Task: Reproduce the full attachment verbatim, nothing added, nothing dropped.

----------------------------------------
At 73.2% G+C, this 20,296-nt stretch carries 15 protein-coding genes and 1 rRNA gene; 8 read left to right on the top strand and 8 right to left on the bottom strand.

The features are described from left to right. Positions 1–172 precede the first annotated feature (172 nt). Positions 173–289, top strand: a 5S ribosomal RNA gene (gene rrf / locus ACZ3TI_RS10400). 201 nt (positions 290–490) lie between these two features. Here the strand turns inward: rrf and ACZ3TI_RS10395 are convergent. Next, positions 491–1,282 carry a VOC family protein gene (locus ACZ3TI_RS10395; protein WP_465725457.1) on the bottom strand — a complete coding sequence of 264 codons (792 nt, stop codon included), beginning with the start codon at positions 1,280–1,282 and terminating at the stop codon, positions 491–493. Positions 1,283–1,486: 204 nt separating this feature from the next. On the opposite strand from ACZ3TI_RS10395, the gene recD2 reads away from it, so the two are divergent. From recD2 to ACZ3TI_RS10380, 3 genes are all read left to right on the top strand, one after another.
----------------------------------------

At 73.2% G+C, this 20,296-nt stretch carries 15 protein-coding genes and 1 rRNA gene; 8 read left to right on the top strand and 8 right to left on the bottom strand.

The features are described from left to right. Positions 1–172 precede the first annotated feature (172 nt). Positions 173–289, top strand: a 5S ribosomal RNA gene (gene rrf / locus ACZ3TI_RS10400). 201 nt (positions 290–490) lie between these two features. Here the strand turns inward: rrf and ACZ3TI_RS10395 are convergent. Next, positions 491–1,282 carry a VOC family protein gene (locus ACZ3TI_RS10395; protein WP_465725457.1) on the bottom strand — a complete coding sequence of 264 codons (792 nt, stop codon included), beginning with the start codon at positions 1,280–1,282 and terminating at the stop codon, positions 491–493. Positions 1,283–1,486: 204 nt separating this feature from the next. On the opposite strand from ACZ3TI_RS10395, the gene recD2 reads away from it, so the two are divergent. From recD2 to ACZ3TI_RS10380, 3 genes are all read left to right on the top strand, one after another.